End of an era: Smithfield Foods discontinues Genuine Smithfield Ham
Published 5:30 pm Wednesday, January 24, 2024
Smithfield Foods has stopped producing the brand-name Genuine Smithfield Hams that have become synonymous with the company’s namesake town.
“We have decided to discontinue production of Smithfield Genuine Hams in 2024,” Smithfield Vice President of Corporate Affairs Jim Monroe confirmed in a Jan. 24 email to The Smithfield Times.
“Consumer preferences have shifted and other Smithfield hams are in much higher demand by a wide margin,” Monroe said. “Spiral-cut smoked hams, in particular, are wildly popular with consumers.”
According to Monroe, the smokehouse Smithfield Foods invested $1.8 million to build in 2019, replacing an older facility housing the company’s Genuine Smithfield Ham production, will be repurposed to instead produce Smithfield’s mild-cure hams, which are similar but require only four months of aging rather than the minimum six mandated under a nearly century-old state law.
In 1926, state lawmakers fearful of outsiders looking to enter Virginia’s meatpacking industry decreed hams could only be branded as “Genuine Smithfield” if created using the “long-cure, dry salt method” and aged a minimum of six months, all “within the corporate limits of the town of Smithfield.”
“I understand that Smithfield Foods has made a business decision to discontinue the ‘Genuine’ Smithfield ham due to changing demand. While the mild-cure ham does not satisfy the proverbial letter of the law that describes a ‘Genuine’ ham, the product will be cured and produced in the Town of Smithfield,” said Smithfield Mayor Steve Bowman. “In my opinion, it remains a Smithfield ham that carries the name of our town and their corporation throughout vast reaches of the world, and we continue to be proud to be the home of the headquarters of this great company.”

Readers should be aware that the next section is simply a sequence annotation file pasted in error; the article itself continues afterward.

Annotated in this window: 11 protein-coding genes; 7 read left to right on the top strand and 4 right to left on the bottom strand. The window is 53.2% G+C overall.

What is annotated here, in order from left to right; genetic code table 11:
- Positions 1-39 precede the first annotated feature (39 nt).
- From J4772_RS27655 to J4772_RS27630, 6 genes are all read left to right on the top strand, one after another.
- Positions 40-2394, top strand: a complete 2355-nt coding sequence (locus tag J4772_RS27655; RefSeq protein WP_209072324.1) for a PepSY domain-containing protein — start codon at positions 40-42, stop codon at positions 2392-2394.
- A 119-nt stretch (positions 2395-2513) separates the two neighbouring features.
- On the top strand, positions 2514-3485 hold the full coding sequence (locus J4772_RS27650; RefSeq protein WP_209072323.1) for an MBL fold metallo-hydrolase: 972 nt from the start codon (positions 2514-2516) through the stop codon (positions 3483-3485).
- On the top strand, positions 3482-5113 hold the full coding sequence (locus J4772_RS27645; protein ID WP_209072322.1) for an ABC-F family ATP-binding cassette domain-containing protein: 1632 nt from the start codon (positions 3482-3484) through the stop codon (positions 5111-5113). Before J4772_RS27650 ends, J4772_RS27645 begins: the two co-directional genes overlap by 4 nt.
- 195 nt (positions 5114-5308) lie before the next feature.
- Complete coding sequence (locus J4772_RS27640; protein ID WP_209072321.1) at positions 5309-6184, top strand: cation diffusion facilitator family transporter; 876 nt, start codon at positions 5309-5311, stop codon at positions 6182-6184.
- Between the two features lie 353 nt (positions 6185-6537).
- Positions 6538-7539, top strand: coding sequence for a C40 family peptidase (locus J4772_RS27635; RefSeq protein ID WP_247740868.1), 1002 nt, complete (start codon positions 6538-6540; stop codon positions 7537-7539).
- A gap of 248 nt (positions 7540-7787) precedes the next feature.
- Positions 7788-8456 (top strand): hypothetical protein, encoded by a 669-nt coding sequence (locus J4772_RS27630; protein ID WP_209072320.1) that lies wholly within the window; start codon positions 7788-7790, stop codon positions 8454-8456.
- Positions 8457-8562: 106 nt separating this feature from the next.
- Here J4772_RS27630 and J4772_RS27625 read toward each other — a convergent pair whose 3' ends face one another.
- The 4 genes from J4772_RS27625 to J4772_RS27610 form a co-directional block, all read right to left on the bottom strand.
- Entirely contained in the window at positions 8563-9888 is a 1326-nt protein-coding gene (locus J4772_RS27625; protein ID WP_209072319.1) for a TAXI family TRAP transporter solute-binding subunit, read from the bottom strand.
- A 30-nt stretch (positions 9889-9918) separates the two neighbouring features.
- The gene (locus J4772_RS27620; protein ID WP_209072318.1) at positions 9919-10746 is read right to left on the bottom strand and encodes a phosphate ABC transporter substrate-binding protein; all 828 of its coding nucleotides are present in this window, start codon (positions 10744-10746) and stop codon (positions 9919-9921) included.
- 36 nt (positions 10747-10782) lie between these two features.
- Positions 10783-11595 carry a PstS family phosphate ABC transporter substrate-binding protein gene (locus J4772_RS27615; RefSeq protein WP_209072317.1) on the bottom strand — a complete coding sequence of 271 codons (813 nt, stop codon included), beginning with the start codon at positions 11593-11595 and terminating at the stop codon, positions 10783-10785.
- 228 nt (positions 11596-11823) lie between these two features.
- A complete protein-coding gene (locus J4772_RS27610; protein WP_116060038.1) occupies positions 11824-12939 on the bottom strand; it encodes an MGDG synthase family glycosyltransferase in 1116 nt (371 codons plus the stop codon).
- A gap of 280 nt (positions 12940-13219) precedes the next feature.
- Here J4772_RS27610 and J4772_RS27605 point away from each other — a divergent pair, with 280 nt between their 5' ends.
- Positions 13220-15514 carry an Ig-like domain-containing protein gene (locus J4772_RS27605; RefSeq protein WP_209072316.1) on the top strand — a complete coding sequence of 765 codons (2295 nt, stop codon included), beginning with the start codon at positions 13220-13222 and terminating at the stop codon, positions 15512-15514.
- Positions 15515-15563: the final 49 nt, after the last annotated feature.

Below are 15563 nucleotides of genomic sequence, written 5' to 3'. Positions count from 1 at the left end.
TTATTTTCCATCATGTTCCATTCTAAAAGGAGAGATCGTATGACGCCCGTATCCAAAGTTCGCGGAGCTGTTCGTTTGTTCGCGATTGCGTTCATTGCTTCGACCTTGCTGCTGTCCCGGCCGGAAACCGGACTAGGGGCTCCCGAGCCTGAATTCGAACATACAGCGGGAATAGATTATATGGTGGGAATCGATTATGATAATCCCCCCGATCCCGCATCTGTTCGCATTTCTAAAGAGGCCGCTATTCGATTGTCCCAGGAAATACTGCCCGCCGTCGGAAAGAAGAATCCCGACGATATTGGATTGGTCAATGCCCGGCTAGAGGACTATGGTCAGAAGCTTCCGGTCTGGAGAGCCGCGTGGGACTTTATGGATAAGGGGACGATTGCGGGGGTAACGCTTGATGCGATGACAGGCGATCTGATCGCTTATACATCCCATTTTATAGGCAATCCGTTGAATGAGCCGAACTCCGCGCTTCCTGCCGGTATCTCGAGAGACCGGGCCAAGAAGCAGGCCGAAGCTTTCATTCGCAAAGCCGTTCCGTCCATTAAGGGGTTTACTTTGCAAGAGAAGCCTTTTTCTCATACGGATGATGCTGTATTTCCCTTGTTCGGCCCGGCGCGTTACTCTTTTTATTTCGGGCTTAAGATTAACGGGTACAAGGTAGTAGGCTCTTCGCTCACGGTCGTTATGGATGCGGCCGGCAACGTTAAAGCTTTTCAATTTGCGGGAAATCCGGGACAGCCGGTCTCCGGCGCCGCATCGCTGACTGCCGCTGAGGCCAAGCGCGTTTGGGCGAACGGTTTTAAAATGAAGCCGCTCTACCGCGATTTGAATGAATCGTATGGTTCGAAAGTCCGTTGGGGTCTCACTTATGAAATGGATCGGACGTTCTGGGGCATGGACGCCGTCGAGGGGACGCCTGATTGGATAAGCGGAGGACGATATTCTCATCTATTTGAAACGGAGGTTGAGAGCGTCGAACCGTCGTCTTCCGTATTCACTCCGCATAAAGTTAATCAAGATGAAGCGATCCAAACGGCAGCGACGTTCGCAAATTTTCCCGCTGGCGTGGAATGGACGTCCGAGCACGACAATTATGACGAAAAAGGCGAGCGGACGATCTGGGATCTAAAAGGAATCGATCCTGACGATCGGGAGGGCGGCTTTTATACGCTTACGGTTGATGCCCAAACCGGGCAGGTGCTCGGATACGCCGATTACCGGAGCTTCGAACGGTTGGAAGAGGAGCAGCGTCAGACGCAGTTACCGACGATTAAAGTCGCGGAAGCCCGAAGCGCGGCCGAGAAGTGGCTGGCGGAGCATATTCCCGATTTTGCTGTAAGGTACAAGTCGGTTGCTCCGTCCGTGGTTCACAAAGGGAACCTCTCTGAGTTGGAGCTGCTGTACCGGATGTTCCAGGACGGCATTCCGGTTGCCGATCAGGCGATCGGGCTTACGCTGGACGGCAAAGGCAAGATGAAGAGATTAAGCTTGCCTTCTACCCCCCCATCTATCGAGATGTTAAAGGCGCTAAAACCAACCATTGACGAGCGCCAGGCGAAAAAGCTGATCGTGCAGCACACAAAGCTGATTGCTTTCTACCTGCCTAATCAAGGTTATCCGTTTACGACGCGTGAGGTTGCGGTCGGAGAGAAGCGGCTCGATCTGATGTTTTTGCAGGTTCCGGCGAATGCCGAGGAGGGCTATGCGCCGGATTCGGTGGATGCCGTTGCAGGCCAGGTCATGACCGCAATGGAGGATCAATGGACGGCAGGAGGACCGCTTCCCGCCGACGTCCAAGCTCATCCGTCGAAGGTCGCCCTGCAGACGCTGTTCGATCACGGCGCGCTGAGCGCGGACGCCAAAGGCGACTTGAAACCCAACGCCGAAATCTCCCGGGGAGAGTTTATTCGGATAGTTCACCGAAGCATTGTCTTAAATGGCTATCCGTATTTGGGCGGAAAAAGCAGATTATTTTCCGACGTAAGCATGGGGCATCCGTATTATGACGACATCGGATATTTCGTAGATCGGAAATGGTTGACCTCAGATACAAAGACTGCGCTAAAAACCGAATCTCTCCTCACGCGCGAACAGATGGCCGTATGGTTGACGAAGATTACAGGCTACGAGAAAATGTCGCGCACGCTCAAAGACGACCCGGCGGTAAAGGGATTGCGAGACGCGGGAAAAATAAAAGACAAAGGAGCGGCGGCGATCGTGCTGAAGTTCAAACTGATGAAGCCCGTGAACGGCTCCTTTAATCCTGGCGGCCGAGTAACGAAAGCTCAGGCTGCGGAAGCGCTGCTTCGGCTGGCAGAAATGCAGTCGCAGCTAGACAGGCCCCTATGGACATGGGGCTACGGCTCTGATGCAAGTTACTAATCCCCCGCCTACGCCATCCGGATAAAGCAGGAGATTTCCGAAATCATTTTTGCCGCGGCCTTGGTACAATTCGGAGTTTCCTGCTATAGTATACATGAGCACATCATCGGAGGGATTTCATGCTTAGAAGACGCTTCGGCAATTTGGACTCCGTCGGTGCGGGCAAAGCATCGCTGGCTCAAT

A limited number of Genuine Smithfield Hams remain available for purchase at Taste of Smithfield, a company-affiliated store and restaurant located on Main Street.
“Once this inventory is depleted, they will no longer be available,” Monroe said.
Smithfield Foods’ discontinuation of its Genuine Smithfield brand was preceded by the company’s decision last year to cease operating its Smithfield Marketplace website that had previously allowed the buying and shipping of brand-name Genuine Smithfield Hams and other products online. Monroe, last fall, told the Times that the company’s online store had been serving “a relatively small number of people” and that the volume of orders “did not justify” the website’s ongoing maintenance.
“Companies often adjust their product lines to align with market demand,” said Thomas Schneider, a professor of finance at Old Dominion University. “When deciding to discontinue a product, companies will analyze a variety of factors, including the proportion of customers likely to be retained through alternative product offerings. These two products seem to occupy a similar space. Moves like this make sense as companies continue to adapt their product portfolios to reflect evolving consumer preferences and market trends.”
Still, it’s the end of an era for a delicacy that, legend has it, more than once found its way to England atop Queen Victoria’s dining table in the 1800s.